Baked, literally, a ton of bread last week for a local restaurant. Sold out. Whew! Anyway, a few days later the oven was still hovering at 200 F on the hearth. Coincidentally, a local market had a sale on pork tenderloin that I couldn't ignore. Bought four, got out the big cast iron pot, seared the meat, added pork stock that had been used previously for two braised roasts, put in carrots, onion, celery, mushrooms, half a red pepper, bay, garlic and the butt end of a small ham. Covered said pot with its heavy lid and slid it directly onto the brick. Next day the meat was about as good as it gets. Can't figure out which is better, sliced porkloin on olive bread or the stock.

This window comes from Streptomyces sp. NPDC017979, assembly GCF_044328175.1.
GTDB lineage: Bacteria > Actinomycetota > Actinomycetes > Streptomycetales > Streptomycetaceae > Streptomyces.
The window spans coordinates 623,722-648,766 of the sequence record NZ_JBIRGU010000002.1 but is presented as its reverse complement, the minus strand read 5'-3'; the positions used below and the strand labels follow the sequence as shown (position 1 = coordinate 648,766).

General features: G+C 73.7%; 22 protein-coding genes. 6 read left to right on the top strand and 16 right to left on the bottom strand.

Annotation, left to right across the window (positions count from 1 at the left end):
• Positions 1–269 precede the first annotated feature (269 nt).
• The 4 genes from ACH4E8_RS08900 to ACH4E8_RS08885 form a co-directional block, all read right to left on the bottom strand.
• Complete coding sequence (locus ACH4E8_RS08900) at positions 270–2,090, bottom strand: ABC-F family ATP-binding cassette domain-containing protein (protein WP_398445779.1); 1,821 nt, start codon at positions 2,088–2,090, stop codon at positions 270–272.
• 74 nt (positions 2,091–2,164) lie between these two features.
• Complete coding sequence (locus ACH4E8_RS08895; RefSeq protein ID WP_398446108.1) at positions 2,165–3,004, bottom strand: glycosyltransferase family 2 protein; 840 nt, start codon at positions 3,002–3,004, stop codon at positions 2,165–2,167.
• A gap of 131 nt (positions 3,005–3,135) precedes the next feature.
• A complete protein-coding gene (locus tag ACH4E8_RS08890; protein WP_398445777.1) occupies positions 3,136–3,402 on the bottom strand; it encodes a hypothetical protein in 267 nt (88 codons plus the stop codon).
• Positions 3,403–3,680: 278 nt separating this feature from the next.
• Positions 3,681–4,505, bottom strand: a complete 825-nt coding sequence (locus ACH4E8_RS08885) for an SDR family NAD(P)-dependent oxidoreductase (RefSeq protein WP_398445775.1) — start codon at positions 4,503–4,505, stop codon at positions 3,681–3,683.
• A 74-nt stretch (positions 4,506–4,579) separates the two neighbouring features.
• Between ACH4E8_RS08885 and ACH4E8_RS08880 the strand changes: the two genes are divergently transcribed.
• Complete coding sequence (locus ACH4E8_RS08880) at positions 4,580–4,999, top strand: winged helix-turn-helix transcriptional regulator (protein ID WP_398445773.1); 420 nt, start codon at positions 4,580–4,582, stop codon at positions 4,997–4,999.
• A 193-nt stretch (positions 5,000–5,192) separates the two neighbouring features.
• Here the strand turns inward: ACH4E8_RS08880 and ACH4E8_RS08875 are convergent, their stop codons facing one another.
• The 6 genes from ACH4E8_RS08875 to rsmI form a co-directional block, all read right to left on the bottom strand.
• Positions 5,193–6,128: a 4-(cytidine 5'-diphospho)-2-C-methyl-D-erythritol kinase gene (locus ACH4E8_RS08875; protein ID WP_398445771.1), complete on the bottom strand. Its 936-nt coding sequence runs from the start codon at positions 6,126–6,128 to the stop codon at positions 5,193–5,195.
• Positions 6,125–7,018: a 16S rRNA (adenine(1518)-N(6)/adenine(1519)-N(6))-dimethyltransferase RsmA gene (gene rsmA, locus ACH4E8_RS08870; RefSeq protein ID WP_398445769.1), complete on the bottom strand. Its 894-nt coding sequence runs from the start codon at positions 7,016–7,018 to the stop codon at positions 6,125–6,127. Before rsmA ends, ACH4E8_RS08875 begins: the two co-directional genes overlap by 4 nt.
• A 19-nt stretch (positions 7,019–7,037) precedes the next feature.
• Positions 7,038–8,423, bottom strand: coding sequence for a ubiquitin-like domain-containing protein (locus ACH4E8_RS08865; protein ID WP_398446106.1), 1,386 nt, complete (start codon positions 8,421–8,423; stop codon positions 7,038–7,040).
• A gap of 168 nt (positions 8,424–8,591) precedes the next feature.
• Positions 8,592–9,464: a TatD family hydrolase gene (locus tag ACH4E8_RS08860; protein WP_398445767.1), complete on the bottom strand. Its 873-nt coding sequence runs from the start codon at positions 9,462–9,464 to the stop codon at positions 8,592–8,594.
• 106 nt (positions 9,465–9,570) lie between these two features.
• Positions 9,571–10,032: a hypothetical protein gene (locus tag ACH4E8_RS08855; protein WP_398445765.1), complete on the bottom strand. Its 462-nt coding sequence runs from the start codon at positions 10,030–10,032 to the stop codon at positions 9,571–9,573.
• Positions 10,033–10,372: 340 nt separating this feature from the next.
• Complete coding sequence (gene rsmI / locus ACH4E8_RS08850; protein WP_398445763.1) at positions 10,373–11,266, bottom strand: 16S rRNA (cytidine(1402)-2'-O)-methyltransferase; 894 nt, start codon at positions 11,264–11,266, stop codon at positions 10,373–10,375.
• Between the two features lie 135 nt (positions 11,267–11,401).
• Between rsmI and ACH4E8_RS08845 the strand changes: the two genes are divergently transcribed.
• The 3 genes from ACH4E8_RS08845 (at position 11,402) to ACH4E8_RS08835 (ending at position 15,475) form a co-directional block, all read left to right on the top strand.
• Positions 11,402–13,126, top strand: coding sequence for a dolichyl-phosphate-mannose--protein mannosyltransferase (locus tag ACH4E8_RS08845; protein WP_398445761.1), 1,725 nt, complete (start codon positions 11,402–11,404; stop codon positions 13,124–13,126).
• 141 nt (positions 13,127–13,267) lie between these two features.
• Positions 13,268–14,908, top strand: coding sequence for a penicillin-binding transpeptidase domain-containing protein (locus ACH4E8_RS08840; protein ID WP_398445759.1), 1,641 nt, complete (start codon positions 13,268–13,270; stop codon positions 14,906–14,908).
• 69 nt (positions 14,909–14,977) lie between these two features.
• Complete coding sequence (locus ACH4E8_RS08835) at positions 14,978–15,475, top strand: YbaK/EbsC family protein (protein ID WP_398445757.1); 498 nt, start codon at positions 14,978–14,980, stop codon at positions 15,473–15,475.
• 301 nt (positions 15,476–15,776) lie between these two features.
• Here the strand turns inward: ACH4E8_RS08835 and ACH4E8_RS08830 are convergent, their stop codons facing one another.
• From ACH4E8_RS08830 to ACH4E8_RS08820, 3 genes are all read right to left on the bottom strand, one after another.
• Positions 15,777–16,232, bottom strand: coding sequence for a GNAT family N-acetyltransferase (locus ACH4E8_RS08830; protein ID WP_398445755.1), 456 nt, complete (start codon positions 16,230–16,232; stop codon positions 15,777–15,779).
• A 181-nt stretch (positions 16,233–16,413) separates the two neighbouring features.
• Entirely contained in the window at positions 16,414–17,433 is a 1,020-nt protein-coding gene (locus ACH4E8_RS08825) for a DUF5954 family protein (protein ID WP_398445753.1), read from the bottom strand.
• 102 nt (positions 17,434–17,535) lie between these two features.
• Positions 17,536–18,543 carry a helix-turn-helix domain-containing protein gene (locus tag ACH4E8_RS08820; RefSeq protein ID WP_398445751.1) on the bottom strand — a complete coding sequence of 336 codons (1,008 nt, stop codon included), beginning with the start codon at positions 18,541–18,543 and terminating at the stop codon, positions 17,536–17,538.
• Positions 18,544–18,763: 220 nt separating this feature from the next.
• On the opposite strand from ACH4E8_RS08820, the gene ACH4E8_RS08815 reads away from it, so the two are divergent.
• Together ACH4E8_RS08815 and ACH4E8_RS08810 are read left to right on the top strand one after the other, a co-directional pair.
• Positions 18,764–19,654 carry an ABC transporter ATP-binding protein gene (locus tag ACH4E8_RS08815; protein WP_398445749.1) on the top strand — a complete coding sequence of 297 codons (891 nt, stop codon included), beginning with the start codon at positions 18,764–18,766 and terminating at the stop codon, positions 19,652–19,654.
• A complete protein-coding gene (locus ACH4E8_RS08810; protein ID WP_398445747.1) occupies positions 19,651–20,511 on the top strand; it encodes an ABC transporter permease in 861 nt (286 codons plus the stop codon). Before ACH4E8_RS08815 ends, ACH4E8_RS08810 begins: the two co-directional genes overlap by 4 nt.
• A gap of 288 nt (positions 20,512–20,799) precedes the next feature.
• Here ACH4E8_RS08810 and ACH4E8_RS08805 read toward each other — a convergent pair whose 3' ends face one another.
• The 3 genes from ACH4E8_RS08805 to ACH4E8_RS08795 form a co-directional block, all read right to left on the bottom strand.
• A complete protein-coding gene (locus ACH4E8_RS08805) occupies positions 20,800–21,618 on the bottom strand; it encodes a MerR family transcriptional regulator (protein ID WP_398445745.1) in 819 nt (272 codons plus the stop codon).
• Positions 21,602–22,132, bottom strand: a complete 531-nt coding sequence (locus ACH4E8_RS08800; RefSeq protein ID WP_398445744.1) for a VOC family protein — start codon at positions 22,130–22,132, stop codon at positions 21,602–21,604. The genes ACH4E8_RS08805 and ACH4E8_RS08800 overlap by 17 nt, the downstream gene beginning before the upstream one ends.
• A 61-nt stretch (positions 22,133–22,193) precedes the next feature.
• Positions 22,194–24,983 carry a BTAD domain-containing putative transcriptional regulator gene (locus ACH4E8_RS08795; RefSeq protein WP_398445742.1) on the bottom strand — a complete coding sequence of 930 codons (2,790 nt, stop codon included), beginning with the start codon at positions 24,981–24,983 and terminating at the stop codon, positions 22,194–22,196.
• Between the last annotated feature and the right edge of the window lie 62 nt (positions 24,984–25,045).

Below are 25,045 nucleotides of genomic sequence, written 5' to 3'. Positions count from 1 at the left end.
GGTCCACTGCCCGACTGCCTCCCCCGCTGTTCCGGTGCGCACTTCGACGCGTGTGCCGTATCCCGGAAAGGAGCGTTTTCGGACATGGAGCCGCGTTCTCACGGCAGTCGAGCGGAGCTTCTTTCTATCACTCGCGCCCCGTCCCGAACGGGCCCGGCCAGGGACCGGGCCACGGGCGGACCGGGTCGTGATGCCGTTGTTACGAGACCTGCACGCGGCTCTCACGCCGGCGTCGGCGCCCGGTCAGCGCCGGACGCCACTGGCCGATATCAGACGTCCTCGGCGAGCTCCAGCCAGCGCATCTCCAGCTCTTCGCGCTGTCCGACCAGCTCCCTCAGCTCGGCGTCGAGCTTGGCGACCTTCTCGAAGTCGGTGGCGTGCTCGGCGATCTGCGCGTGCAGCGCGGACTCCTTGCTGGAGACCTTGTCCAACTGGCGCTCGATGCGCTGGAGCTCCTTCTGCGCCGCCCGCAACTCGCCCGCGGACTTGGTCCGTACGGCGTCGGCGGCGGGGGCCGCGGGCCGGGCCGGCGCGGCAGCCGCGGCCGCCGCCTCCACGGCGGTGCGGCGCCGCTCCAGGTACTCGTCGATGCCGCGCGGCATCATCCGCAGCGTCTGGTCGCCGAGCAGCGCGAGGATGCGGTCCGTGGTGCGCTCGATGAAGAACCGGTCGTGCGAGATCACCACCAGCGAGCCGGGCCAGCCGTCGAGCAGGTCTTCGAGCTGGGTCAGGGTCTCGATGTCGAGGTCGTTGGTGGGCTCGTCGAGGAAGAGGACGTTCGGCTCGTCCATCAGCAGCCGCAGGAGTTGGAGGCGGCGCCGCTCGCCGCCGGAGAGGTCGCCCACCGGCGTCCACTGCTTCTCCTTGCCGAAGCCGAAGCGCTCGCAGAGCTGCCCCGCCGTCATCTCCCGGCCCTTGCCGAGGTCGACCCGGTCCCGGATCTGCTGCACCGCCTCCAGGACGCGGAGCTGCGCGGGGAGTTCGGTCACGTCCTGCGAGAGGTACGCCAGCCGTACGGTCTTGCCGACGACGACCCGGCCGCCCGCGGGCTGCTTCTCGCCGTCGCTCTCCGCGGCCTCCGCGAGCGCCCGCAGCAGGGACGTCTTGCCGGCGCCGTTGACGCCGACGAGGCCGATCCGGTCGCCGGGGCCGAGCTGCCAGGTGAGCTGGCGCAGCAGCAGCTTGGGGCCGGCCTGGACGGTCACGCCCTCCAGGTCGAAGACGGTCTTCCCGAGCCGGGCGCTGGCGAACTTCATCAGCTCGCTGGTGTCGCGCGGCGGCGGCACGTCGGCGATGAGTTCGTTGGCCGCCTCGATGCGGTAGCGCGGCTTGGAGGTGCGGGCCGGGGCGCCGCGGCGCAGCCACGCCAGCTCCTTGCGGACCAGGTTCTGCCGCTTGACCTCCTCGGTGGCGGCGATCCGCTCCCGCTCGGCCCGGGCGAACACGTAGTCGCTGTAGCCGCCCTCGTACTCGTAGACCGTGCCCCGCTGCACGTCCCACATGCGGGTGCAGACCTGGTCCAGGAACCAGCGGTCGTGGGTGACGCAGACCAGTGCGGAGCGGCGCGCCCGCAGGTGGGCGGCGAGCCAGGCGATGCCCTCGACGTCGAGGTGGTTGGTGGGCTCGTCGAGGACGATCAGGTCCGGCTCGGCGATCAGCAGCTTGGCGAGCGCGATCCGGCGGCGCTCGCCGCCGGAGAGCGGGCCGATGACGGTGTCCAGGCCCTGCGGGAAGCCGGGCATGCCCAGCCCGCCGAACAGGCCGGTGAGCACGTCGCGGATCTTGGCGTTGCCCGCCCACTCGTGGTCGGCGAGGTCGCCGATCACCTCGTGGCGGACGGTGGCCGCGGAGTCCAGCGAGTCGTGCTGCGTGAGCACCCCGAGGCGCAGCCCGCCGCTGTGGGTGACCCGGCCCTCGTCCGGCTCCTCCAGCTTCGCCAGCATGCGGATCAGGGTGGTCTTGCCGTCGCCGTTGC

Story goes that chefs in Provence have been recycling stock like this for up to forty years. If so, must be devastating.
what was in your pork stock? was this simply the liquid, with aromatics, that you had cooked the roasts in, or a stock made in the fashion of a beef or chicken stock?
For the very first pork roast, I used chicken stock. After that, I simply used the stock itself, plus aromatics. If it seemed to have boiled off too much, I'd add more chicken stock. Bones (browned) would be a good idea, too. You really end up with a very fine stock. In France, they sometimes render stock like this until it's almost a paste, then freeze in ice cube trays. One cube added to a soup is a knockout.
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